Saturday, March 31, 2012

British Sterling

If you’ve read my blog for any more than a week, it’s obvious that I love old classic fragrances – English Leather, Eau Sauvage, Brut, The Baron, Old Spice, etc..  Not only do I love them, but I WEAR them, and I wear them often.  However, I don’t like all of these old warhorses. 

I don’t like British Sterling. I bought a gift set for cheap a couple of years ago, the one with the cologne and aftershave, and I’ve never warmed up to this scent.  The only good thing I can say about it is that it smells crisp in the beginning, and it’s unlike anything else I’ve smelled. 

Unfortunately, it’s not unique in a good way.  When I open up the cap, just about all I smell is nutmeg and alcohol, and it’s a nasty combination.  For some reason I always think of Vaseline and dirty rags used to change oil in a car when I smell British Sterling.  It smells both dusty and medicinal at once, and it smells cheap.  As the scent mellows, it becomes very powdery, but the nutmeg holds on, and the combination of talc and nutmeg is not something I want to smell like.  There’s some undefinable, synthetic wood smell creeping around way off in the background in this, but it’s not enough to rescue this scent.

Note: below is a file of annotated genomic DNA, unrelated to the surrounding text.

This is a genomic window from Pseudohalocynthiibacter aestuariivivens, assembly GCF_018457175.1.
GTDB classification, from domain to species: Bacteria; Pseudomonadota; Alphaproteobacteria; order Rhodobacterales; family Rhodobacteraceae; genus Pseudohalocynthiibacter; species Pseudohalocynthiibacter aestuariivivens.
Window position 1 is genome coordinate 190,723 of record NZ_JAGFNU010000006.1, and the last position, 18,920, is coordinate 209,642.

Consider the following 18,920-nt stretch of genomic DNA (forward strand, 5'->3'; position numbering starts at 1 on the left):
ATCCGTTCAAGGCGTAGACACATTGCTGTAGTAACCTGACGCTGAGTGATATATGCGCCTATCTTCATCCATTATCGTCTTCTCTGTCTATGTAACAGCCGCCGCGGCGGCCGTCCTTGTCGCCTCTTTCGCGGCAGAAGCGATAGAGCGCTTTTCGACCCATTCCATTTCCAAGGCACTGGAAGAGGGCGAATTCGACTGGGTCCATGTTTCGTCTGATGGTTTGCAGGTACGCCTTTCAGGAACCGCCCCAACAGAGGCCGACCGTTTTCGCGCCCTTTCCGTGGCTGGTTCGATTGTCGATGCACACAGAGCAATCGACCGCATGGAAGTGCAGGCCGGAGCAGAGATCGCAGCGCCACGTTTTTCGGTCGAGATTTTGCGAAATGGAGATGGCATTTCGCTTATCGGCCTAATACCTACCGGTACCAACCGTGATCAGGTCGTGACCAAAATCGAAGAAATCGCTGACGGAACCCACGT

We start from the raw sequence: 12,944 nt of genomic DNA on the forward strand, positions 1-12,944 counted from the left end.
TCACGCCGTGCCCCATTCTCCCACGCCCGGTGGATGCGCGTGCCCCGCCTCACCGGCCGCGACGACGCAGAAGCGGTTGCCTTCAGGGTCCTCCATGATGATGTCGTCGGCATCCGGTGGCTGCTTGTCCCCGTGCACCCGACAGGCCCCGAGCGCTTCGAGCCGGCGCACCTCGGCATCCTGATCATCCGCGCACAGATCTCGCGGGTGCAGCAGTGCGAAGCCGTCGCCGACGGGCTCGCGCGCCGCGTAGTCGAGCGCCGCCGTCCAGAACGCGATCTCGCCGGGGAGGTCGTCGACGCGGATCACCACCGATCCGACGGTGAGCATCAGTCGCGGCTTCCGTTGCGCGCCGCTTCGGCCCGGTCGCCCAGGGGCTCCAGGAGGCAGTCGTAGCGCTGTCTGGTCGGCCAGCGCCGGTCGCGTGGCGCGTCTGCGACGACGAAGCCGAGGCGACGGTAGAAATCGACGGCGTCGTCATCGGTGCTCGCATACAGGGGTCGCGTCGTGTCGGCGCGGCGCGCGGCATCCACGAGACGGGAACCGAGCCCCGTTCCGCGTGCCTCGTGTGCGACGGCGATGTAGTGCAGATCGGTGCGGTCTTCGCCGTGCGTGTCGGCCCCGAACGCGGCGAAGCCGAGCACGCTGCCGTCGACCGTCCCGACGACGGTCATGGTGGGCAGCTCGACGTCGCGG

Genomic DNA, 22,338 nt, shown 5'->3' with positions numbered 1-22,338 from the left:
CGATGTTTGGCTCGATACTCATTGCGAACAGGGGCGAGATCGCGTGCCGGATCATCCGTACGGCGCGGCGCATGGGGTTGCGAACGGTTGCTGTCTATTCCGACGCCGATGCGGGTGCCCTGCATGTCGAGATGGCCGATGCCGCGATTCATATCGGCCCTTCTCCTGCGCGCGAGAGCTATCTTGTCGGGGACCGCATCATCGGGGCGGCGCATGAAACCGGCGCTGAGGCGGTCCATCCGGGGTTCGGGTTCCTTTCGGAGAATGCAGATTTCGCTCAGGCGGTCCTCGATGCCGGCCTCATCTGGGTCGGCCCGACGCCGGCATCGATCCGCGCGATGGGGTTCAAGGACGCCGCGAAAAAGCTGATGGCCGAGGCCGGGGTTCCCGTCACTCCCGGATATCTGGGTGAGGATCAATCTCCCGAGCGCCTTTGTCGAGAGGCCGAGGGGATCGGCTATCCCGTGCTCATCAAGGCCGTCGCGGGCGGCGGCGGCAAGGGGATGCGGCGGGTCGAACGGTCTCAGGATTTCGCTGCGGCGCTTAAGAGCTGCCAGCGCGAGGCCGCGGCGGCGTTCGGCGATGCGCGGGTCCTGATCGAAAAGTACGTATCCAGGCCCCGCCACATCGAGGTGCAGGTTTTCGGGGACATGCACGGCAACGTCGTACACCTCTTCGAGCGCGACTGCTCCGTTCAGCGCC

Yes, British Sterling is old-school to the core.  But that doesn’t make it a good fragrance.  Its biggest flaw at the end of the day is that it’s boring.  It smells flat and characterless, even depressing at times.  It’s a fragrance that smells like it was just thrown together by an amateur, with no concern for blending or charm. 

British Sterling isn't quite a terrible fragrance, but it doesn't deserve to sit at the head table with Old Spice and Brut.  If British Sterling were a guest at a wedding, he'd be seated at the so-called "Loser Table", with all the guests who were invited only because the family felt obligated to invite them.

MY RATING:  4/10

Fragrance House:  Dana

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